What Happens to an Escrow Account When a Loan Is Paid Off?

By: Craig Woodman

Escrow accounts are separate savings accounts to cover property tax and insurance on a home.

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With mortgage loans, lenders may maintain escrow accounts, sometimes called capture accounts, to allow the accumulation of funds to pay the property taxes or insurance premiums for the property. Escrow accounts may handle private mortgage insurance as well. Typically, you make a monthly deposit into these accounts that is equal to one-twelfth of the yearly bill. This amount is added into your mortgage payment. When you pay off the mortgage under any possible scenario, it affects any escrow account connected with the loan.

Final Payment

If you pay off your mortgage by making the last regularly scheduled payment, or by paying off a larger balance with savings or a cash windfall, the lender will generally close the escrow accounts and refund the balance of these accounts to you. Check with your lender before paying off the mortgage, as you may be able to apply the balance of the escrow account to the loan balance at the time of payoff.


If you refinance a mortgage to get a lower rate or take cash out, the closing agent pays off your old mortgage when the new mortgage is funded. Any escrow balances should be refunded to you in this process, but it can take some time for the lender to do this. If your new mortgage requires escrow accounts, you may need to fund the initial balance of these accounts with cash at closing.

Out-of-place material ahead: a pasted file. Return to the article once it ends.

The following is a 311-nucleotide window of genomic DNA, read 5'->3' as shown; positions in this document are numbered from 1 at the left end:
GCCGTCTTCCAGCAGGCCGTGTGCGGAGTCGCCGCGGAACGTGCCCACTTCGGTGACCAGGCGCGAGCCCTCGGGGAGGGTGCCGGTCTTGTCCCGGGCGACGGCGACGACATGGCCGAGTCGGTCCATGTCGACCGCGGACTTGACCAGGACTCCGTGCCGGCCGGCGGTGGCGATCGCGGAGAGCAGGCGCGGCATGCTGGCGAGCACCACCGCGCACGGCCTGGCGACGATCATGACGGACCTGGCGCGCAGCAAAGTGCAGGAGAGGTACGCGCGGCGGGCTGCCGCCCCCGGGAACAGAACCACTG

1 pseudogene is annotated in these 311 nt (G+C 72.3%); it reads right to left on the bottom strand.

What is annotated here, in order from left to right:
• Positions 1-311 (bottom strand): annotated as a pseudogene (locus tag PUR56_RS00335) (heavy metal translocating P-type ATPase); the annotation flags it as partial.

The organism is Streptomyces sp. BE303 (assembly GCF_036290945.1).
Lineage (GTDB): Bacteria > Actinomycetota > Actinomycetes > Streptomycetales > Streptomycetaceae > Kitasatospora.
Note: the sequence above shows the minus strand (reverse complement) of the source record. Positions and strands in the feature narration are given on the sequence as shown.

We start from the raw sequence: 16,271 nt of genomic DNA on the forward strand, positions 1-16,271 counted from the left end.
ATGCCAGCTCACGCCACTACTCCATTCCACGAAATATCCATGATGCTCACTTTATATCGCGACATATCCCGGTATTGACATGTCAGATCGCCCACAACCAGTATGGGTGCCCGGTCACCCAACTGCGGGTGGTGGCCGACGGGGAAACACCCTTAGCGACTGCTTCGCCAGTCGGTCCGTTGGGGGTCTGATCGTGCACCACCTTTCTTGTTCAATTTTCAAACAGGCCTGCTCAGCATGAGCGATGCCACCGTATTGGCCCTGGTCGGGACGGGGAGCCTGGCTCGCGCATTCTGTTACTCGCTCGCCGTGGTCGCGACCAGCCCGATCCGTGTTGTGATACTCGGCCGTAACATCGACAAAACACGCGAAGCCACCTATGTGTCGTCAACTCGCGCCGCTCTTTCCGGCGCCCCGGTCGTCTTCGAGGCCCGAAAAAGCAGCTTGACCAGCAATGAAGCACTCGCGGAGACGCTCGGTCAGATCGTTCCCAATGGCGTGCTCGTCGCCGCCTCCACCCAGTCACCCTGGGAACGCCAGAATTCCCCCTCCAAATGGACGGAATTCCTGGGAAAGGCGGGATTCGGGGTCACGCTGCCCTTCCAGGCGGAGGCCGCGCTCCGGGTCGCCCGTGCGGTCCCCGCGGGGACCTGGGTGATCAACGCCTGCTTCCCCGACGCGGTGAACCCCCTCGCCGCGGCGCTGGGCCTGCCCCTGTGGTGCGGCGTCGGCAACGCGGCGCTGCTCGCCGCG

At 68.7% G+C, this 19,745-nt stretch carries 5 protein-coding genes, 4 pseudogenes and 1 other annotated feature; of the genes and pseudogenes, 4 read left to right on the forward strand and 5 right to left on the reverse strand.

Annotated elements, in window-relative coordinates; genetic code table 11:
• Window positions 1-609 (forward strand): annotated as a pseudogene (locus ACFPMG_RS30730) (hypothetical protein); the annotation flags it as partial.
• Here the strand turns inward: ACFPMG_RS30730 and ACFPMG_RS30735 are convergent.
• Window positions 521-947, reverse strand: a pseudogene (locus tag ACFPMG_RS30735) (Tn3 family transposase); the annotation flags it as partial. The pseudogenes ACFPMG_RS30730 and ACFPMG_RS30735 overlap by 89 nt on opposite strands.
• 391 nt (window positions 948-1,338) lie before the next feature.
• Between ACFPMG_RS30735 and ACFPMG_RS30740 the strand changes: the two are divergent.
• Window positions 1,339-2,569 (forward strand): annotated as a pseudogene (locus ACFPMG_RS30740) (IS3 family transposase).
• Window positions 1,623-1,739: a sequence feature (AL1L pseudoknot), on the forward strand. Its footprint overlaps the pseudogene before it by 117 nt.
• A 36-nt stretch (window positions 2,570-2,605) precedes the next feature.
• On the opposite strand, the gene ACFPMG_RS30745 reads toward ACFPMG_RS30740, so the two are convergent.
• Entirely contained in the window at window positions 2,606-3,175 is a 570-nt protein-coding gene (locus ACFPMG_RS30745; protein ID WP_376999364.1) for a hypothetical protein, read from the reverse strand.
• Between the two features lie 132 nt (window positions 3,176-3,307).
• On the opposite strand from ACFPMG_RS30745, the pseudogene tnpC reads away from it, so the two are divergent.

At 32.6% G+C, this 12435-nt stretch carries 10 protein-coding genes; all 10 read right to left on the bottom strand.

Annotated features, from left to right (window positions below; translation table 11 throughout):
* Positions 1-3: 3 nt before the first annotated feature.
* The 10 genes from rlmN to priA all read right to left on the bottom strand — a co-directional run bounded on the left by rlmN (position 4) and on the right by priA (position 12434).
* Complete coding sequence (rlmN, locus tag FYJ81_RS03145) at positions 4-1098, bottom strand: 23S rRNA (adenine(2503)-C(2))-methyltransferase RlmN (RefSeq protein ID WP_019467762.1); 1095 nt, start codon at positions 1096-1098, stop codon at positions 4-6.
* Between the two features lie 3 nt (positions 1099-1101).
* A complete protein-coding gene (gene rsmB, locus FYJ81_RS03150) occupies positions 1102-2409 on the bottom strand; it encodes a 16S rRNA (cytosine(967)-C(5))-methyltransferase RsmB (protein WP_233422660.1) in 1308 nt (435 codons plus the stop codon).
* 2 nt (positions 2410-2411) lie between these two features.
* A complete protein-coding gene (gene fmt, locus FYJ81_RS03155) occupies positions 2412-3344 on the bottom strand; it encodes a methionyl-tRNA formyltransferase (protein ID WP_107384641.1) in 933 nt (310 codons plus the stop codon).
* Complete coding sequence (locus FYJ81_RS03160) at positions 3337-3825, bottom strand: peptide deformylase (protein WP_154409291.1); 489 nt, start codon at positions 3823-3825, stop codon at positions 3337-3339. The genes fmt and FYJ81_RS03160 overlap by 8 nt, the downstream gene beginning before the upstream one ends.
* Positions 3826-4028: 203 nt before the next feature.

Sale of Mortgage Servicing

If the servicing of your mortgage is sold to another loan servicer, the balance of the escrow accounts should transfer to the new servicer. Your previous servicer will probably provide you an up-to-date statement showing all of the recent escrow transactions, as well as the balance that is being transferred to the new servicer. You should watch your statement from the new servicer to make certain that the escrow balance has transferred correctly, and that escrow deposits and payments are posting correctly.

Other Considerations

Some lenders will let you drop the escrow accounts for taxes and insurance once you have sufficient equity in the property. Consider carefully if you wish to do this, as you will now have to come up with the money for the large property tax and insurance bill on your own. If you do not budget money well, you may wish to keep the escrow account.

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About the Author

Craig Woodman began writing professionally in 2007. Woodman's articles have been published in "Professional Distributor" magazine and in various online publications. He has written extensively on automotive issues, business, personal finance and recreational vehicles. Woodman is pursuing a Bachelor of Science in finance through online education.

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